Sunday, 20 January, 2019

UAE reportedly behind hacking of Qatar's official sites: U.S. media

Melinda Barton | 18 July, 2017, 06:31

The United Arab Emirates reportedly hacked a Qatari news website in May and planted a false story, setting off a diplomatic crisis in the region.

U.S. intelligence services have received new data last week and a lot of them suggest that a day before the attack took place a group of Abu Dhabi government officials was discussing the cyber-attacks from May 23.

On June 5, a group of Gulf countries including Saudi Arabi, the United Arab Emirates, Bahrain and Egypt announced they were breaking diplomatic ties with Qatar, alleging its financial support of terrorist organizations.

Gargash will claim a direct result of the blockade's pressure is Qatar's private promises to western powers that it will review the list of 59 extremists the UAE claims are in Doha.

Earlier in the day, the UAE ambassador to Washington, Yousef Al Otaiba, said the story is false.

A spokesman for the Qatari Embassy in Washington responded by pointing to a month-old statement by that government's attorney general Ali Bin Fetais al-Marri, "Qatar has evidence that certain iPhones originating from countries laying siege to Qatar were used in the hack", the Washington Post reported.

'What is true is Qatar's behavior.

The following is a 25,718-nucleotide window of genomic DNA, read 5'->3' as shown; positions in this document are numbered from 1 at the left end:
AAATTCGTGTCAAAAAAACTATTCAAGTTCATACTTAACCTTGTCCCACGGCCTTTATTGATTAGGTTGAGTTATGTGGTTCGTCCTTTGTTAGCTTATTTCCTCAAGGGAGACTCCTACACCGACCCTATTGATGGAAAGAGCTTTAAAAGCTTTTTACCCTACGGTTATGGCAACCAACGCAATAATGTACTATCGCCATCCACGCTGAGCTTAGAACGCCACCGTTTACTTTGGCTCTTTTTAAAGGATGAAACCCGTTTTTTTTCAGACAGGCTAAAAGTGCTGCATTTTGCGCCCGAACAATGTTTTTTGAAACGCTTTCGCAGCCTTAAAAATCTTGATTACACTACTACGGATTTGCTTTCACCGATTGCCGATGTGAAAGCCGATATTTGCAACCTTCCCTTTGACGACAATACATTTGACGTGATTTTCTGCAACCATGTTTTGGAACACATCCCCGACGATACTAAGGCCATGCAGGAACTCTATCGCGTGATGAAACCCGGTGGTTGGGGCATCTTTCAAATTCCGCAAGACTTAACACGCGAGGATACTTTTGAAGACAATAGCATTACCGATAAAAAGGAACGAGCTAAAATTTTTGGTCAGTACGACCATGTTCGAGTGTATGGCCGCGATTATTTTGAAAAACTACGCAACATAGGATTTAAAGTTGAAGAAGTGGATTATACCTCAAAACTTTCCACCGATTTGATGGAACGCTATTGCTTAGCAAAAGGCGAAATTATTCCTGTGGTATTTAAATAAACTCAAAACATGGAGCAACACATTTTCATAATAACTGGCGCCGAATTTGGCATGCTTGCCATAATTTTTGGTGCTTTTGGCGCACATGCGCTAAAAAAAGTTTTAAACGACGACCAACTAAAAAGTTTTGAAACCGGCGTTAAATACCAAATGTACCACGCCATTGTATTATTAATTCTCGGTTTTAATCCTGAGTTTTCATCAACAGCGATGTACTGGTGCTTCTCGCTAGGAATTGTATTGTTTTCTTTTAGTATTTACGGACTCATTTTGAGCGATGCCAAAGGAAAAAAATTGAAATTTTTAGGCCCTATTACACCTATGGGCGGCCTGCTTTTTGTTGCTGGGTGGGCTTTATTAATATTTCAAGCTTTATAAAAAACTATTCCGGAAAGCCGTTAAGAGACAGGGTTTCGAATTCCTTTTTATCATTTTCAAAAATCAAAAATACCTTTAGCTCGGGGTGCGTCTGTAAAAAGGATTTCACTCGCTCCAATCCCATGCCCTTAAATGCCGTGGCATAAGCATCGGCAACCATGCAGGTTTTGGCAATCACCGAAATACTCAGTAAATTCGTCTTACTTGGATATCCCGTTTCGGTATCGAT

Martin Reardon, an intelligence expert and an Federal Bureau of Investigation veteran, said that while the UAE is "not sophisticated enough" to carry out the hacking on its own, there are hackers "available for contracting". The State Department has sought to manage the sticky situation by not explicitly taking sides, given that the U.S. really has an interest in maintaining strong ties with every one of the countries involved - including Qatar, which hosts over 10,000 USA military personnel and a base that's crucial to the US-led war against ISIS. "Inciting violence, encouraging radicalization, and undermining the stability of its neighbors", he added.

The report particularly said senior UAE officials discussed hacking the QNA on-air text-ticker as well as social media.

He will insist the six-week long boycott of Qatar is starting to work and reject the suggestion the four anti-Qatar allies have miscalculated, by claiming that Doha is already making concessions. Qatar has denied the accusations. The bogus remarks were reported by Saudi-supporting media.

Washington has been sending mixed signals as regards to the Qatari crisis, with President Donald Trump seemingly taking credit for igniting the fallout in his Twitter posts, while Secretary of State Rex Tillerson has been at the same time attempting to negotiate a compromise between the Gulf states in a frantic engagement of shuttle diplomacy.

The Gulf crisis is the worst the region has seen since the establishment of the Gulf Cooperation Council in 1981.